long before Roundup was even remotely
considered a hazard to a biology that would
include them if they were still here,
like to think it’s part of the Ozarks,
even if it’s a bunch of foothills to the north
with bluffs scattered here and there.
As for those bluffs and streams,
I walk trails that skirt them, cross them,
offer great views of them. Or I float
the streams, sometimes right beside
those bluffs, taking in the beauty
they hold in an eagle carrying a fish
to its nest, or an aged cedar clinging
to a hundred foot cliff, or a green heron
at the foot of that cliff watching
for a fish the eagle may have missed.
Will I ever consider myself a native,
when my mind always goes back to
the blue water of lakes that were great
long before I knew them, or a river
that flows from one lake to another,
rushing over a cataract midway,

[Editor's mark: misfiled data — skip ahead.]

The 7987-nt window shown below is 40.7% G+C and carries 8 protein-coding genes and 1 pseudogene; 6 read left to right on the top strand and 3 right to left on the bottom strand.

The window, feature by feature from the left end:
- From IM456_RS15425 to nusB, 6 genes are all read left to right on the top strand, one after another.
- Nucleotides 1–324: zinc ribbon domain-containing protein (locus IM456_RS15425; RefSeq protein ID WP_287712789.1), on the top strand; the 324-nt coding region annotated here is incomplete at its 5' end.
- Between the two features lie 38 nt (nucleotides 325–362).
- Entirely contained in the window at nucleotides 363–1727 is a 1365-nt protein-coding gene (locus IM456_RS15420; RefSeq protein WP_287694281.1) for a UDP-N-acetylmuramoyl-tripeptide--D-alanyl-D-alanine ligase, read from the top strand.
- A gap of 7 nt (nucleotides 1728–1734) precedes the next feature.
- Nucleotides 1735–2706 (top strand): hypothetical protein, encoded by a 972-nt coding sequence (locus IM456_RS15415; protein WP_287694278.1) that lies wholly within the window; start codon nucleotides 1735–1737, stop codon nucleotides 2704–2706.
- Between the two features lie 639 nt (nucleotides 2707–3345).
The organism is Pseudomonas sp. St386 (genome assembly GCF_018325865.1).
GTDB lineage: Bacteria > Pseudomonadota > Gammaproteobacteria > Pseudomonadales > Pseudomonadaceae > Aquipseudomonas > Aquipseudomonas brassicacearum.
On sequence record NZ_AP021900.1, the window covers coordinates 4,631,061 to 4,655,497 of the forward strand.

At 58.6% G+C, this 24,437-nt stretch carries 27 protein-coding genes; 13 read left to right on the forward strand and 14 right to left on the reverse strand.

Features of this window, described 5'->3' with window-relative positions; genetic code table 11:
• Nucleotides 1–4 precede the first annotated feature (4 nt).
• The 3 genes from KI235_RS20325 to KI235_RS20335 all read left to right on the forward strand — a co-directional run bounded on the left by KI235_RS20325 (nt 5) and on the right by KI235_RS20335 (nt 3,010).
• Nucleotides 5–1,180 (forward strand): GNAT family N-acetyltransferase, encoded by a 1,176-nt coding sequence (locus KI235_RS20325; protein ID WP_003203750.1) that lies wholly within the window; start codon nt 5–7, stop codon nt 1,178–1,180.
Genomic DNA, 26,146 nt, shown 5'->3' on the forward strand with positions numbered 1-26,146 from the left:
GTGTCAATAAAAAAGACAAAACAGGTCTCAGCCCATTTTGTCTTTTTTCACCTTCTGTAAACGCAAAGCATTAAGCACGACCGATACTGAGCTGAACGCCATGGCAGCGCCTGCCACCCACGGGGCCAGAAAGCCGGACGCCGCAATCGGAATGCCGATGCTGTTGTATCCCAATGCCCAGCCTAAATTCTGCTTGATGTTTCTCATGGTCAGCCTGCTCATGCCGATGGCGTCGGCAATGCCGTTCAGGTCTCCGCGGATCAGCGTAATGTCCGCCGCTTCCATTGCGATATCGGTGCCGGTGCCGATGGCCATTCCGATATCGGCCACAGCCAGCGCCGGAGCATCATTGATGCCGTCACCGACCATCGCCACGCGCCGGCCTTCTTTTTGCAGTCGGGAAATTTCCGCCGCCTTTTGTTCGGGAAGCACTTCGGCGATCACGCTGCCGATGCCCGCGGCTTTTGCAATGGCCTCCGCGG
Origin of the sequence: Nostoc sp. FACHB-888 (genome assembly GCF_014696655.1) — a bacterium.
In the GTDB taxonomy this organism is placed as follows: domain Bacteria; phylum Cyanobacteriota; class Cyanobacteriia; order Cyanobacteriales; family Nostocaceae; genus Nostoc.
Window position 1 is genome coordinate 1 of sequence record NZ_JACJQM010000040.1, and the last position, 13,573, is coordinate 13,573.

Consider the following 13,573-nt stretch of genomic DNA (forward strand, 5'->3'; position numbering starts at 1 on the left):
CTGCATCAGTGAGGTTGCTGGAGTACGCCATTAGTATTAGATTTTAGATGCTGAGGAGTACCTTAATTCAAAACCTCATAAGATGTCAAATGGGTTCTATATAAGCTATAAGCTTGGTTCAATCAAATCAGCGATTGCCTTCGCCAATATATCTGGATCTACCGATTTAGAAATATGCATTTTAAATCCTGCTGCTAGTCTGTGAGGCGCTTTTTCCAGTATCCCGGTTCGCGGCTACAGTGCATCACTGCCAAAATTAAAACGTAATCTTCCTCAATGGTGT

or land that lies flat before it meets
mountains that aren’t afraid to be called
foothills of the Alleghenies?
When there is spirit of place in both,
where I witness both peace and struggle,
where I can try to forget my own struggles
and become a part of the peace
that surrounds me, is there any difference?
This is my response to earthweal weekly challenge: SPIRIT OF PLACE, where Brendan asks us to “write about the spirit(s) of place where you live and have your being in.”
National/Global Poetry Writing Month is now over, and I met 21 of the prompts from Maureen Thorsen at napowrimo.net, plus the warm-up prompt on 31 March. I responded twice to the prompt on two of those 30 days in April, although one was a concrete poem I wrote 24 years ago. Some days saw multiple poems written, with a total of 41 poems posted in April, including 3 with audio. All but two were in response to various prompts, some coinciding with napowrimo.net. Those other prompts were from earthweal, Colleen Chesebro’s Word Craft Poetry, The Sunday Whirl, Misky’s The Twiglet, and dVerse ~ Poets Pub (where I also responded with a prosery). Coincidentally, two of those poems met prompts at napowrimo.net.